Photo courtesy of Joy O'Keefe


Joy O’Keefe poses with a few bat boxes that she is helping install on a farm.

Although farmers can buy pest-controlling critters like ladybugs to eliminate harmful insects, the same cannot be said for bats. “It’s pretty tricky to breed bats in captivity,” explained O’Keefe. In addition, many bats are migratory, traveling long distances. “I don’t know what would happen if you brought bats from captivity and you’d like set them in an area — would they stay or would they naturally want to leave?”

While buying bats and putting up condos may not attract bats to an area, Russo and O’Keefe noted that a more holistic approach might help. “What you can do is try to make a place as bat-friendly as possible,” Russo said. He noted that farmers should integrate lots of diversity into their land, both in terms of crops and land use. “Hedgerows, small ponds, tree lines — all the things that too often are sacrificed [with] intensive agriculture, because in intensive agriculture, you want space, you have mechanization, you don’t want obstacles when you move your machines.”

Farmers have a unique opportunity to help bats thrive — and help control their pests in the process. “Farmers and producers have a lot of power to effect positive change for bats because they do have such vast areas that they control and manage,” O’Keefe said, adding that they have skills and expertise in a variety of land management activities. But as Koen’s struggles show, even skilled farmers might need guidance on how to make bats a regular resident.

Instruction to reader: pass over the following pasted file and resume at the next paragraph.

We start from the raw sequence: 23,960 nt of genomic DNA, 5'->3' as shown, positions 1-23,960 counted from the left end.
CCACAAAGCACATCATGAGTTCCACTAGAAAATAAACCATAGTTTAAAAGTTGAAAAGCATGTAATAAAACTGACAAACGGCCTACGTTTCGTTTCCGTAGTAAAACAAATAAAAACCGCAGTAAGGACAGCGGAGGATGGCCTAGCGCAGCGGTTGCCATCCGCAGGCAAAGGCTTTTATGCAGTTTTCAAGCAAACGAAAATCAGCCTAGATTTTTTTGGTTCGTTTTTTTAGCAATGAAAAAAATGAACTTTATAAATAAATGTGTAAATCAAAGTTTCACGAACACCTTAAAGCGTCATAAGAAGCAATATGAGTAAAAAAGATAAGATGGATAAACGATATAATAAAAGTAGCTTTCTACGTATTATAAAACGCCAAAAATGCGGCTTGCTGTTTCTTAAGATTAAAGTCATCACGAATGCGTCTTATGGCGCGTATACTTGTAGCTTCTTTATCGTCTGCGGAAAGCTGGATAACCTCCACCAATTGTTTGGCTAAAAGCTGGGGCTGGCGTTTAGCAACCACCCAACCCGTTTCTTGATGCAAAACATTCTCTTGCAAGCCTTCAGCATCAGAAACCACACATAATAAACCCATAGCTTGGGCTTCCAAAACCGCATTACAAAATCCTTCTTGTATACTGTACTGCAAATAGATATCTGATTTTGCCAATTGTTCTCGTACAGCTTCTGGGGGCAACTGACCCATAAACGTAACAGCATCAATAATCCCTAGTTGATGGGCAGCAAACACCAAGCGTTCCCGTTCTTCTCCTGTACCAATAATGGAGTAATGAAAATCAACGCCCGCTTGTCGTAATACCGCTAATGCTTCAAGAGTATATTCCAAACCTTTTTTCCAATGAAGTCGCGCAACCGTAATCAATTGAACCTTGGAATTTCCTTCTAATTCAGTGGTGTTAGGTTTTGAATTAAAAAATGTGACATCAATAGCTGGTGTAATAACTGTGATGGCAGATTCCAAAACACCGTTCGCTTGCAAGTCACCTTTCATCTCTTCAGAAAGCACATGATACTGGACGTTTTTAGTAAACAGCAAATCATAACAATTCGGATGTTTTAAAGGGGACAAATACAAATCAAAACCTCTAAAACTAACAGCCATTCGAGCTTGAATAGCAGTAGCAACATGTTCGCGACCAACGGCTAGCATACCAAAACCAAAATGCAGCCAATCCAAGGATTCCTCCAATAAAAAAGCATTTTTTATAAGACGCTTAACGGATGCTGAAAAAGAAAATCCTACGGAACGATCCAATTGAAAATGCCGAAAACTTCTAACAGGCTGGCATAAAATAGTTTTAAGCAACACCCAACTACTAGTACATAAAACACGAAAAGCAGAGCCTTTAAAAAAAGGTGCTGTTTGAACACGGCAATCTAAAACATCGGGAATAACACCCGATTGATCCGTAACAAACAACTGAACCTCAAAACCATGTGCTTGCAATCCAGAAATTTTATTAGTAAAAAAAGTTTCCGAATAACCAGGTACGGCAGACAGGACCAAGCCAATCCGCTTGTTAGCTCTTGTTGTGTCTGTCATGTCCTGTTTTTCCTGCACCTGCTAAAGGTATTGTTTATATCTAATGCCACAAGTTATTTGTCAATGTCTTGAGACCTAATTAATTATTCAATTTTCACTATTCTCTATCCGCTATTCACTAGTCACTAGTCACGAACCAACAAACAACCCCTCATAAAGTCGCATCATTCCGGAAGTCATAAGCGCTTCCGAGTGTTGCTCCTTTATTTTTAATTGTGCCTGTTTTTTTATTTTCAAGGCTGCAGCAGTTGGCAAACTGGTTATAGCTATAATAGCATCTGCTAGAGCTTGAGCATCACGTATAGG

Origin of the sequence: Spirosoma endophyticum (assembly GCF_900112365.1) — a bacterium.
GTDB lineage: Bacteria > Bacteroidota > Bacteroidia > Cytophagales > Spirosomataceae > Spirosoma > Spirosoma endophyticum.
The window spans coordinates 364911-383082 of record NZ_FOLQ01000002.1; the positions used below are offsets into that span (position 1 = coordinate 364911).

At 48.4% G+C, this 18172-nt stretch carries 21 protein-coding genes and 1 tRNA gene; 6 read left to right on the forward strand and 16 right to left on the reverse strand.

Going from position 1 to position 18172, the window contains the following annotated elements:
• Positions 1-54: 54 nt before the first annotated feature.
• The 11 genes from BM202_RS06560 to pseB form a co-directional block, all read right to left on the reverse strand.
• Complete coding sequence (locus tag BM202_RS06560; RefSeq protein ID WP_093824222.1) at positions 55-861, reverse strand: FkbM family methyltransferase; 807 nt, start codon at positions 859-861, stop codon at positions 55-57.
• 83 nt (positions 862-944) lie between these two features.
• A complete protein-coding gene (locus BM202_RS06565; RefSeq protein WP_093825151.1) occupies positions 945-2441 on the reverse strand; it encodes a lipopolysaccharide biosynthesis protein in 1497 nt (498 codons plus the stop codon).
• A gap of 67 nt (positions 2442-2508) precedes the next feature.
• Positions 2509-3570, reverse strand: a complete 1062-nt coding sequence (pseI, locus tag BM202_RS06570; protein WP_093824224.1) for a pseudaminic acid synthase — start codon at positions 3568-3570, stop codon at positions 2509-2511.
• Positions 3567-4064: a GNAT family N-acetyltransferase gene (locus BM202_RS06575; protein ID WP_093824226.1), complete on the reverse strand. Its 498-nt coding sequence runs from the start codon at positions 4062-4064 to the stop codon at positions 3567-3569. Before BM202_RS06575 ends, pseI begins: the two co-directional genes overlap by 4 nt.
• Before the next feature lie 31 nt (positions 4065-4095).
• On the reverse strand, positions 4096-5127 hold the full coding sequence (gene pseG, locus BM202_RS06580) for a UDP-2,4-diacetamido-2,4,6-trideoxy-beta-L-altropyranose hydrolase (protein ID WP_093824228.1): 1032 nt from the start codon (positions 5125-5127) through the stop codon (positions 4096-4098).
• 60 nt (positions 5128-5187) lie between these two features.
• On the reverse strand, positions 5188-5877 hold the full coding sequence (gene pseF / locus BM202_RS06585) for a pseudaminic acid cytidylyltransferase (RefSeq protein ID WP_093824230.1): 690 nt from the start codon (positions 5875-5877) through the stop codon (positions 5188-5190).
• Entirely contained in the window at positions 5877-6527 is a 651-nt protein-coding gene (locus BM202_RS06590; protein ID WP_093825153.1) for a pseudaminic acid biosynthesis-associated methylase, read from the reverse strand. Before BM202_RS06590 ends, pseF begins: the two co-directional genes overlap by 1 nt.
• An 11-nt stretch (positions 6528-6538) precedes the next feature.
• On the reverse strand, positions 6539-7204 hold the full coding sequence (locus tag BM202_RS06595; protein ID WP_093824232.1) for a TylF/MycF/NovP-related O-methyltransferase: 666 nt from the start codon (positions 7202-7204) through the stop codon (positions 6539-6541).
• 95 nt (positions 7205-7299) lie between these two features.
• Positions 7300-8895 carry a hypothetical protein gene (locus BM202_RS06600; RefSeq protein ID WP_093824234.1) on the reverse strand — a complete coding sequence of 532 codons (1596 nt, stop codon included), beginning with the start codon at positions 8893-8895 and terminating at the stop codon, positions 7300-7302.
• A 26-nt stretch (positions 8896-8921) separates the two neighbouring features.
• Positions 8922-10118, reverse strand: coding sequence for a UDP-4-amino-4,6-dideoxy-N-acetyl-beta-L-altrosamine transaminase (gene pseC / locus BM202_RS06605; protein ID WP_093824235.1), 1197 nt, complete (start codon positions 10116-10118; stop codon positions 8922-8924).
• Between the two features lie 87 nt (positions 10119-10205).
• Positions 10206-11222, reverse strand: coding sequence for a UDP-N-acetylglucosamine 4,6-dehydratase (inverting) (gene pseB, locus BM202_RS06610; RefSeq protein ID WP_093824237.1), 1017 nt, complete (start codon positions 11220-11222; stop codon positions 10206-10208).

Agroforestry practices of incorporating trees into agricultural landscapes can go a long way for farm biodiversity and bat support. Treelines or patches of trees can provide bats with alternate places to forage while different cycles of pests emerge throughout the season. She noted that having a variety of crops supports a more robust bat community, including an extended period of insect control.

Russo agreed, noting that farming could take a look at its history for creating biodiversity and healthy ecosystems. He said the small farms in Italy that existed a couple generations ago were a mosaic of patches of cultivation, forests, and wild spaces, mimicing natural systems rather than large monocultural deserts. “I think we should really spend more energy bringing nature back to agriculture, learning from nature to mimic this spatial and temporal pattern to emphasize the effect of natural lands.”

But even when conditions are great, like on Koan’s organic farm in Michigan, bats can be picky about moving in. “Maybe my situation is a little unique,” he mused. “I had this vision of having bats all over the place in just a few years, but that didn’t happen.”


Photo of Sarah Derouin

Sarah Derouin

Sarah Derouin is a freelance journalist and editor based in Michigan. She often writes about climate, agriculture, and geoscience and her bylines include Mongabay, New York Times, and Scientific American. See more of her work here.